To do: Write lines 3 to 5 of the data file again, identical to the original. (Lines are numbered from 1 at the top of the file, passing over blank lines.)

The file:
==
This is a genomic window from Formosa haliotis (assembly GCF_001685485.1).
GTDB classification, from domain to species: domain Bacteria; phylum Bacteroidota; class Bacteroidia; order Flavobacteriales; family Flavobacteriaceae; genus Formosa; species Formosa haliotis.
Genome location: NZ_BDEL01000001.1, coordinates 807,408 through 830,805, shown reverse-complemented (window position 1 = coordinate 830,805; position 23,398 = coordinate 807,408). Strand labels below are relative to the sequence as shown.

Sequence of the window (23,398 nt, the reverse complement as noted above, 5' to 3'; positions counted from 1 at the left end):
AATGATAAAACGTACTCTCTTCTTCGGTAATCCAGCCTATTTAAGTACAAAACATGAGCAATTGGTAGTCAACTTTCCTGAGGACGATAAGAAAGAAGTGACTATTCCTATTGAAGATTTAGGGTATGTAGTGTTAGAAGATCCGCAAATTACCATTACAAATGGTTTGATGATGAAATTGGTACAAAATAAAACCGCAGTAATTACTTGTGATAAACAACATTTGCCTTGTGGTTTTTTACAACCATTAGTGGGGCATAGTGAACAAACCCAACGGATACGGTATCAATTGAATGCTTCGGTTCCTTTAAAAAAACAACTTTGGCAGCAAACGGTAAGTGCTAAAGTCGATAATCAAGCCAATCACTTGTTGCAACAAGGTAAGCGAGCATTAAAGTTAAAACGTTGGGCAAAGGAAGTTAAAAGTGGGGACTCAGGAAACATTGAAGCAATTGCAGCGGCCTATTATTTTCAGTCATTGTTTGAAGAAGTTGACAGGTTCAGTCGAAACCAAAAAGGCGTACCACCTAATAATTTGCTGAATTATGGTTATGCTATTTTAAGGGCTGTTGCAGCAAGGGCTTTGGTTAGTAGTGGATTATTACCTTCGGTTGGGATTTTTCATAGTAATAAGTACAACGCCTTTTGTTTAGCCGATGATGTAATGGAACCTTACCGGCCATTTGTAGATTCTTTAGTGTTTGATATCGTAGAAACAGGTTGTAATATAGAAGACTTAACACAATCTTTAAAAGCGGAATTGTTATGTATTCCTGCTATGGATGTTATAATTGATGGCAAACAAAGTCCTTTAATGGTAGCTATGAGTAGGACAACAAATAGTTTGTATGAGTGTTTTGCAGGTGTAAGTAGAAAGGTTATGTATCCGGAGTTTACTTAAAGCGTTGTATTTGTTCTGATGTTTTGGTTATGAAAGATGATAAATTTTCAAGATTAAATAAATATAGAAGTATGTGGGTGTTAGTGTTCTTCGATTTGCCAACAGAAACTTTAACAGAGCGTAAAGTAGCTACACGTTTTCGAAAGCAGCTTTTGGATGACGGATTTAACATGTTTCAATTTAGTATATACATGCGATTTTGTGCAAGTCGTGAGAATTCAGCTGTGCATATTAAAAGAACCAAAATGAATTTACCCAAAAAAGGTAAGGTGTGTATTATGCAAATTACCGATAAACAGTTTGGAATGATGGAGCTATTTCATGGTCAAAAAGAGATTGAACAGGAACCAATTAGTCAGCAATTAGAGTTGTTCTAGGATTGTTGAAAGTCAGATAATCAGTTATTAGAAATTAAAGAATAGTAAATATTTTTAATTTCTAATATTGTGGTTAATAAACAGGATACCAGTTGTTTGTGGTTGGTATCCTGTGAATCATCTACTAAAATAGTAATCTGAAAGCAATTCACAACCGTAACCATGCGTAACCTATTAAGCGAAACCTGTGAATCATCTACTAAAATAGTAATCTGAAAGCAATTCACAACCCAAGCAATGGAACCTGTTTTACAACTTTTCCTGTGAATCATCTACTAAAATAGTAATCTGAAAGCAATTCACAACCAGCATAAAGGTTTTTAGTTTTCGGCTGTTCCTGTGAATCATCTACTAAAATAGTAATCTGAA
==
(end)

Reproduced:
Genome location: NZ_BDEL01000001.1, coordinates 807,408 through 830,805, shown reverse-complemented (window position 1 = coordinate 830,805; position 23,398 = coordinate 807,408). Strand labels below are relative to the sequence as shown.

Sequence of the window (23,398 nt, the reverse complement as noted above, 5' to 3'; positions counted from 1 at the left end):
AATGATAAAACGTACTCTCTTCTTCGGTAATCCAGCCTATTTAAGTACAAAACATGAGCAATTGGTAGTCAACTTTCCTGAGGACGATAAGAAAGAAGTGACTATTCCTATTGAAGATTTAGGGTATGTAGTGTTAGAAGATCCGCAAATTACCATTACAAATGGTTTGATGATGAAATTGGTACAAAATAAAACCGCAGTAATTACTTGTGATAAACAACATTTGCCTTGTGGTTTTTTACAACCATTAGTGGGGCATAGTGAACAAACCCAACGGATACGGTATCAATTGAATGCTTCGGTTCCTTTAAAAAAACAACTTTGGCAGCAAACGGTAAGTGCTAAAGTCGATAATCAAGCCAATCACTTGTTGCAACAAGGTAAGCGAGCATTAAAGTTAAAACGTTGGGCAAAGGAAGTTAAAAGTGGGGACTCAGGAAACATTGAAGCAATTGCAGCGGCCTATTATTTTCAGTCATTGTTTGAAGAAGTTGACAGGTTCAGTCGAAACCAAAAAGGCGTACCACCTAATAATTTGCTGAATTATGGTTATGCTATTTTAAGGGCTGTTGCAGCAAGGGCTTTGGTTAGTAGTGGATTATTACCTTCGGTTGGGATTTTTCATAGTAATAAGTACAACGCCTTTTGTTTAGCCGATGATGTAATGGAACCTTACCGGCCATTTGTAGATTCTTTAGTGTTTGATATCGTAGAAACAGGTTGTAATATAGAAGACTTAACACAATCTTTAAAAGCGGAATTGTTATGTATTCCTGCTATGGATGTTATAATTGATGGCAAACAAAGTCCTTTAATGGTAGCTATGAGTAGGACAACAAATAGTTTGTATGAGTGTTTTGCAGGTGTAAGTAGAAAGGTTATGTATCCGGAGTTTACTTAAAGCGTTGTATTTGTTCTGATGTTTTGGTTATGAAAGATGATAAATTTTCAAGATTAAATAAATATAGAAGTATGTGGGTGTTAGTGTTCTTCGATTTGCCAACAGAAACTTTAACAGAGCGTAAAGTAGCTACACGTTTTCGAAAGCAGCTTTTGGATGACGGATTTAACATGTTTCAATTTAGTATATACATGCGATTTTGTGCAAGTCGTGAGAATTCAGCTGTGCATATTAAAAGAACCAAAATGAATTTACCCAAAAAAGGTAAGGTGTGTATTATGCAAATTACCGATAAACAGTTTGGAATGATGGAGCTATTTCATGGTCAAAAAGAGATTGAACAGGAACCAATTAGTCAGCAATTAGAGTTGTTCTAGGATTGTTGAAAGTCAGATAATCAGTTATTAGAAATTAAAGAATAGTAAATATTTTTAATTTCTAATATTGTGGTTAATAAACAGGATACCAGTTGTTTGTGGTTGGTATCCTGTGAATCATCTACTAAAATAGTAATCTGAAAGCAATTCACAACCGTAACCATGCGTAACCTATTAAGCGAAACCTGTGAATCATCTACTAAAATAGTAATCTGAAAGCAATTCACAACCCAAGCAATGGAACCTGTTTTACAACTTTTCCTGTGAATCATCTACTAAAATAGTAATCTGAAAGCAATTCACAACCAGCATAAAGGTTTTTAGTTTTCGGCTGTTCCTGTGAATCATCTACTAAAATAGTAATCTGAA